The shoti is a type of flat bread from the country of Georgia. It is one of many types of Georgian bread and typically made from white or whole-wheat flour. Shoti is distinctive because of its canoe or boat shape that makes it look like something between an Indian roti and naan. Due to its nature and name, it is probably of Indian origin or influence. In English, it is also called rowboat bread and can be found in Georgian bakeries and restaurants across the world.
As well as either containing whole wheat or white flour, the shoti are made from only a few ingredients: active dry yeast, room temperature water and salt. The yeast is dissolved in the water, then flour is added slowly to form dough. The baker then divides the dough into lumps and takes each end of the dough lump and stretches it until it is boat-shaped. The number of shoti that can be made from the dough depends on how much is made and how big the shoti are.
Traditional Georgian shoti are baked in a toné. A toné is the Georgian version of a tandoor or clay oven. The clay oven is made from air-dried clay and is round or beehive-shaped. Placed in the center of a room or bakery, the toné is lit early in the morning and heated up using either a wood or coal fire at its base. Like tandoors, the toné is capped with a wooden lid when bread is baking.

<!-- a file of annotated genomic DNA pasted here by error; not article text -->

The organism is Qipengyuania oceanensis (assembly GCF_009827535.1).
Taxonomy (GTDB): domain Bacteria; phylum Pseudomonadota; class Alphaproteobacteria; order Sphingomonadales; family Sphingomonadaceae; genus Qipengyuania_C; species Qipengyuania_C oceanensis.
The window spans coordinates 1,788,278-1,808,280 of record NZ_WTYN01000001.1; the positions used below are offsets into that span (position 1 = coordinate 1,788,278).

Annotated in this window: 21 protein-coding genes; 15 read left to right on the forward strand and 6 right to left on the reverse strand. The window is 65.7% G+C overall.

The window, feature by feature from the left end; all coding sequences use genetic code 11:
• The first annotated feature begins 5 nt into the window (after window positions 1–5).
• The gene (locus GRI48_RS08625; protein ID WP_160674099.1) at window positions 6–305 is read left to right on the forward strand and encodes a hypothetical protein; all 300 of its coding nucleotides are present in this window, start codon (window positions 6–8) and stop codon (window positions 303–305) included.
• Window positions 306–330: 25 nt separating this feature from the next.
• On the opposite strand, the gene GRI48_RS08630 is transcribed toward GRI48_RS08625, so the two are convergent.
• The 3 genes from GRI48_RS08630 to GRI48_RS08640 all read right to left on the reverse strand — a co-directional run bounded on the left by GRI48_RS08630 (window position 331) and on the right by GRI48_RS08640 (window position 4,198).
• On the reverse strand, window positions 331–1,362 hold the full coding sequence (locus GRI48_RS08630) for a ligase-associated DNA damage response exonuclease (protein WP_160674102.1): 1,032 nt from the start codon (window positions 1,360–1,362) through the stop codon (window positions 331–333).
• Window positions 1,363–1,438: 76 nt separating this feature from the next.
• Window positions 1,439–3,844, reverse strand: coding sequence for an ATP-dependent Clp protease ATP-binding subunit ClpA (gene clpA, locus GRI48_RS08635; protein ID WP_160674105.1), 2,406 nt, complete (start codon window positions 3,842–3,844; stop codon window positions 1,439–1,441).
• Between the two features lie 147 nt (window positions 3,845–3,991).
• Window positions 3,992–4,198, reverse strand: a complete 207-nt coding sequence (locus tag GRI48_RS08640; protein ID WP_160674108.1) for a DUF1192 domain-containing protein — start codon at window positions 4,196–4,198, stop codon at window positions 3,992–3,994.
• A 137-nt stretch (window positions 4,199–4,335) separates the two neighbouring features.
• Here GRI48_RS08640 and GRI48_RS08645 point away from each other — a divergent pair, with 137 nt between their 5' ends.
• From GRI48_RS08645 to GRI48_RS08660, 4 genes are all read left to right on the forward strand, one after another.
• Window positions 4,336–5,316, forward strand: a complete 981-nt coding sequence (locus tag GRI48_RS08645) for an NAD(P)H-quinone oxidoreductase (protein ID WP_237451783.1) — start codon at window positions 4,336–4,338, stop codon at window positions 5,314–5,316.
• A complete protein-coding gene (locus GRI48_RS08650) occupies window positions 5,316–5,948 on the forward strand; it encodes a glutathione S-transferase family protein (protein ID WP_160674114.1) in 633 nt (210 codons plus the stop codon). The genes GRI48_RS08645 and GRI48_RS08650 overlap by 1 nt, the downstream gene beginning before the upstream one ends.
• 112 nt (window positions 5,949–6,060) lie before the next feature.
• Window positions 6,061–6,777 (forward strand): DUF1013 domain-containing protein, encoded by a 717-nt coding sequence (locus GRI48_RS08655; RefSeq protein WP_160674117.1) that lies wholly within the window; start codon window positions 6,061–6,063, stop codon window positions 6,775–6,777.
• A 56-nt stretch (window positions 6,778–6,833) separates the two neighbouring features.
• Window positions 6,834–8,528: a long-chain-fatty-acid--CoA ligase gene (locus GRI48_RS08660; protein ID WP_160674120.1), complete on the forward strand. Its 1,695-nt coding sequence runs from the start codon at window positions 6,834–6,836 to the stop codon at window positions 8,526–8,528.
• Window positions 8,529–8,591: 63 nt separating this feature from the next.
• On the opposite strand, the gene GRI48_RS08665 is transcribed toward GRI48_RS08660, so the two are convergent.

When cooked in a toné, shoti take up to 10 minutes to make. They should be crisp at the edges with a soft texture in the middle. In the absence of a toné or tandoor, shoti can be pan-fried in much the same way as roti or oven-cooked, though the amount of time and quality of the bread may vary from appliance to appliance.
Shoti form a core element of Georgian cuisine and are often eaten hot and fresh or with a salad. Georgian salads that are eaten with the bread include the lobios, or bean, salad, the katmis, or chicken, salad and the tevzis, or salmon, salad. They can also be eaten with Western salads made with spinach or eggplant.
Small variations in the recipe can create a number of other Georgian breads such as adding cheese to make kachapuri or adding beans to make lobiani. If sugar and spices are added to the basic shoti mixture, then it makes a spicy bread called nazuki. Other Georgian breads include tonis puri, mexumi puri and cadi.